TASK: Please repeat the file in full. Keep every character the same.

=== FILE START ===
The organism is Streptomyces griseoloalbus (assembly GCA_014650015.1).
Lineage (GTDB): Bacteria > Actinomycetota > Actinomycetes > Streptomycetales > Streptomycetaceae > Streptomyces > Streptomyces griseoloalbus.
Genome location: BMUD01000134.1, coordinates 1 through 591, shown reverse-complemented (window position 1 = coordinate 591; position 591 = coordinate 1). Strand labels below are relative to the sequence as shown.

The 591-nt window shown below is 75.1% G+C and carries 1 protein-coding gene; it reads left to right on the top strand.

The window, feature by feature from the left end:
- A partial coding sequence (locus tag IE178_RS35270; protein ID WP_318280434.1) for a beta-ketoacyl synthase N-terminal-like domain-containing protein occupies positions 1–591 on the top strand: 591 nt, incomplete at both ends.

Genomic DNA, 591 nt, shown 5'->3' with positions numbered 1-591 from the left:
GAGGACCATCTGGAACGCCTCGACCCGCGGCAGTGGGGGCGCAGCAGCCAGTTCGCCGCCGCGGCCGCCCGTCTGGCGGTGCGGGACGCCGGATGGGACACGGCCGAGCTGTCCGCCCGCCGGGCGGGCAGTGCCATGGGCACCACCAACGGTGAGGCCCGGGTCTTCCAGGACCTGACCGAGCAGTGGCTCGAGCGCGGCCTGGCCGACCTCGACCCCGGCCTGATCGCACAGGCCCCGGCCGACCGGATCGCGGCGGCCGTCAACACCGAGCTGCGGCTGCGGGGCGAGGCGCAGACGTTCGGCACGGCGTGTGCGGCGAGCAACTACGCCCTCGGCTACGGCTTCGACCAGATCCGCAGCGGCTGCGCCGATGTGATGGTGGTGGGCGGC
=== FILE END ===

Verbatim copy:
The organism is Streptomyces griseoloalbus (assembly GCA_014650015.1).
Lineage (GTDB): Bacteria > Actinomycetota > Actinomycetes > Streptomycetales > Streptomycetaceae > Streptomyces > Streptomyces griseoloalbus.
Genome location: BMUD01000134.1, coordinates 1 through 591, shown reverse-complemented (window position 1 = coordinate 591; position 591 = coordinate 1). Strand labels below are relative to the sequence as shown.

The 591-nt window shown below is 75.1% G+C and carries 1 protein-coding gene; it reads left to right on the top strand.

The window, feature by feature from the left end:
- A partial coding sequence (locus tag IE178_RS35270; protein ID WP_318280434.1) for a beta-ketoacyl synthase N-terminal-like domain-containing protein occupies positions 1–591 on the top strand: 591 nt, incomplete at both ends.

Genomic DNA, 591 nt, shown 5'->3' with positions numbered 1-591 from the left:
GAGGACCATCTGGAACGCCTCGACCCGCGGCAGTGGGGGCGCAGCAGCCAGTTCGCCGCCGCGGCCGCCCGTCTGGCGGTGCGGGACGCCGGATGGGACACGGCCGAGCTGTCCGCCCGCCGGGCGGGCAGTGCCATGGGCACCACCAACGGTGAGGCCCGGGTCTTCCAGGACCTGACCGAGCAGTGGCTCGAGCGCGGCCTGGCCGACCTCGACCCCGGCCTGATCGCACAGGCCCCGGCCGACCGGATCGCGGCGGCCGTCAACACCGAGCTGCGGCTGCGGGGCGAGGCGCAGACGTTCGGCACGGCGTGTGCGGCGAGCAACTACGCCCTCGGCTACGGCTTCGACCAGATCCGCAGCGGCTGCGCCGATGTGATGGTGGTGGGCGGC